Te Ruru Light Festival is a one-of-its-kind event, held annually in Kirikiriroa, Hamilton. Inspired by similar light-based festivals around Aotearoa, the festival was conceptualised by Wintec academics and researchers, Luke McConnell and Jason Long, and Wintec graduate and CEO of Creative Waikato, Jeremy Mayall.
Wintec School of Media Arts design tutor and founder of Te Ruru, Luke McConnell says, “We have talented artists and researchers in the School of Media Arts who had already been installing light-based works in other cities, so we wanted to create an opportunity for these works to be shown in Hamilton.”
McConnell can’t help but think of the festival as a design thinking challenge.
“Our artists have some amazing ideas for creative light-based works, but as they develop their work they need to consider how the audience might interact with the work and how it can be installed safely in a public space,” he says.
“Often this means a lot of testing and refining of ideas before anyone gets to see it.”
Sometimes this means having to adapt. “There are heaps of creative ways to bring all those things together. Each year is a sort of redesign of the festival, taking what we know worked well and refining things to make the next event even better.”
Originally held in Hamilton’s Garden Place in 2019, Te Ruru had set its sights on a bigger venue for 2020. Due to the Covid-19 pandemic and changing alert levels at the time however, the two-night festival was unfortunately cancelled that year.
Determined to bring some light to Hamilton during a particularly dark time, the team at Te Ruru came up with the idea of hosting pop-up nights.
“We only told people it was happening that morning [of the pop up], but word quickly got out and we had an average of 1000 people an hour turn up to wander through the trail of light works,” says McConnell.
This year, the pop-up nights have returned and provided Te Ruru with the opportunity to also engage with the Hamilton Kirikiriroa Innovating Streets project by Hamilton City Council, through the use of areas such as the recently converted Rostrevor Street, which is now a dedicated pedestrian zone in the heart of the city.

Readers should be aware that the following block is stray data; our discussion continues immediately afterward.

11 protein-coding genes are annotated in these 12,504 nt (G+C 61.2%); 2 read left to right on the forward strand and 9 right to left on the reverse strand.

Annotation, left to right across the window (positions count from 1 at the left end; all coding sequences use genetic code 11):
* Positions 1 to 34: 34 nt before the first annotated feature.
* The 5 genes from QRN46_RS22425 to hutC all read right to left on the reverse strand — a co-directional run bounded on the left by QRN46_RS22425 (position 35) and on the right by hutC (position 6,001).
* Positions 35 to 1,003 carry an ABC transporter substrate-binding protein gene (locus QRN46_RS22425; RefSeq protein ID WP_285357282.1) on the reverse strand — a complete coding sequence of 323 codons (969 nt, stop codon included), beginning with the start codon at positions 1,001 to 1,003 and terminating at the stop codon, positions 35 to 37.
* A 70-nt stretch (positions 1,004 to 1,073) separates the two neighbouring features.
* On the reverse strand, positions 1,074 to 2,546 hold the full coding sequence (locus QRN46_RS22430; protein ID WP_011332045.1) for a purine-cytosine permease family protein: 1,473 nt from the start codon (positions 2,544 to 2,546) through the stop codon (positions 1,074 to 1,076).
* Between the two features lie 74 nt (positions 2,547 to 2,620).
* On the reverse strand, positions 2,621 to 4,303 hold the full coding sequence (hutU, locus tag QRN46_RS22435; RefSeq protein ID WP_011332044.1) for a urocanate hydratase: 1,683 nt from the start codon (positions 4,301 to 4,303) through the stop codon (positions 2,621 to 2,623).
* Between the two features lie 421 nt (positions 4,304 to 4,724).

The festival directors, along with a group of Wintec student volunteers, brought the pop-up to life on Friday 11th of June. Around 5000 people turned up over the 4-hours the event ran and the team received an overwhelmingly positive response.
“A lot of people missed out on the pop-ups last year, so we thought it would be good to show some of those works again to a wider audience,” McConnell says.
There was a live performance by Dr Mesmer’s Private Army, which featured huge projections onto the back of the out-of-operation Founders Theatre on Hamilton’s Tristram Street.
McConnell’s own work, Tau Ruru, was also featured again this year.
“During lockdown, it was hard to get materials so I hunted around the shed trying to see what I already had. Luckily for me, the recycling wasn’t being collected during that time so I had a pile of frosted white milk bottles that had ‘light sculpture’ written all over them.”
The final sculpture is made of over 40 recycled milk bottles: “We drink a lot of milk in my house,” McConnell laughs.
Te Ruru Light Festival would not be possible without the on-going support from the community and sponsors. The festival has partnered with ACLX, who not only supply the gear but work with some of the artists to co-create installations.
Hamilton City Council, Waka Kotahi, Wintec, CBD Events, Momentum, NES Hire, Resene, Trust Waikato, Creative Waikato and the team behind Matariki ki Waikato have also supported Te Ruru Light Festival in the quest to create a more vibrant Hamilton.
“The festival is all about mahi tahi (working together). We are always looking for new light-based works to include in the festival as well as volunteers to help out at the event.”
Footnote: This article was written by Wintec School of Media Arts Year 3 Communication student, Maddy Morris.
Images: Te Ruru pop-up night was held recently on the converted Rostrevor Street, which is now a dedicated pedestrian zone in the heart of the city.
Photo credit: Geoff Ridder
Learn more about Wintec School of Media Arts here.